How Your Bedtime Affects Your Health
New research suggests that your sleeping patterns may be key to your health. That means even if you regularly get seven hours of sleep per night, the time you go to bed and wake up may be just as important. Researchers at Duke Health and Duke Clinical Research Institute found that people in their study who had irregular sleep patterns weighed more, had higher blood sugar, higher blood pressure and a higher risk of having a heart attack or stroke within 10 years than those who slept and woke at the same times daily. The irregular sleepers also were more likely to report depression and stress, both of which are related to heart health. A total of 1,978 adults ages 54 to 93 participated. None had been diagnosed with a sleep disorder. During the study, the participants used devices that tracked their daily sleep down to the minute to reveal whether subtle changes such as going to bed 10 minutes later than usual were linked to health. While the findings are provocative, the researchers said they show only an association between sleep irregularity and health, not cause and effect.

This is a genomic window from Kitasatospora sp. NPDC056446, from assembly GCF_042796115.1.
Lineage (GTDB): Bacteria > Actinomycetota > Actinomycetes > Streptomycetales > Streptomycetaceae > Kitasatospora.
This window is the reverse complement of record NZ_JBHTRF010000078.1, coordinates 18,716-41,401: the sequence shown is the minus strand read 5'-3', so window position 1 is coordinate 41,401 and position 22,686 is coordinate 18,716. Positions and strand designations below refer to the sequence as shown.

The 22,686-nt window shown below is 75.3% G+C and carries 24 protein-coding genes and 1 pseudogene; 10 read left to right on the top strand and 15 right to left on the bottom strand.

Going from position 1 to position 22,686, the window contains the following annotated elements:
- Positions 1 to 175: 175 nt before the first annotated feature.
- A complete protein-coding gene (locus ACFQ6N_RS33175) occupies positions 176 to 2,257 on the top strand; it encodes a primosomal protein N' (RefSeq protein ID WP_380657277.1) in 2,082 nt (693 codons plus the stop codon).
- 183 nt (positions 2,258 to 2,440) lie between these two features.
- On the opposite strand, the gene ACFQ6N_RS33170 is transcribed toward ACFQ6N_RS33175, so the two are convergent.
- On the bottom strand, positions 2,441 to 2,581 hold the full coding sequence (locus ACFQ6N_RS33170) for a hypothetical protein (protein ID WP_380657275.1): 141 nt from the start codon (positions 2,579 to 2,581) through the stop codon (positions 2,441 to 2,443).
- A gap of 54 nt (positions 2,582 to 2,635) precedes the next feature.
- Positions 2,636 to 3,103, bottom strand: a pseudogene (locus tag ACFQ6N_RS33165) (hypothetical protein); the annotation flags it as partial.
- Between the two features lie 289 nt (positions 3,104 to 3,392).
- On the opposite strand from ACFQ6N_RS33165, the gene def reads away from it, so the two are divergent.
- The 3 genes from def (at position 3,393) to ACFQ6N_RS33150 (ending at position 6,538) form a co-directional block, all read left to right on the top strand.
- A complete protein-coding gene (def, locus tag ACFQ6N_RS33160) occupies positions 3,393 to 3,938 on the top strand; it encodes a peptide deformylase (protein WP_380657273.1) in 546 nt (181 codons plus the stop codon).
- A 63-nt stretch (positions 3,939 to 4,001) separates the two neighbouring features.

Jessica R. Lunsford-Avery et al, “Validation of the Sleep Regularity Index in Older Adults and Associations with Cardiometabolic Risk.” Scientific Reports, September 21, 2018
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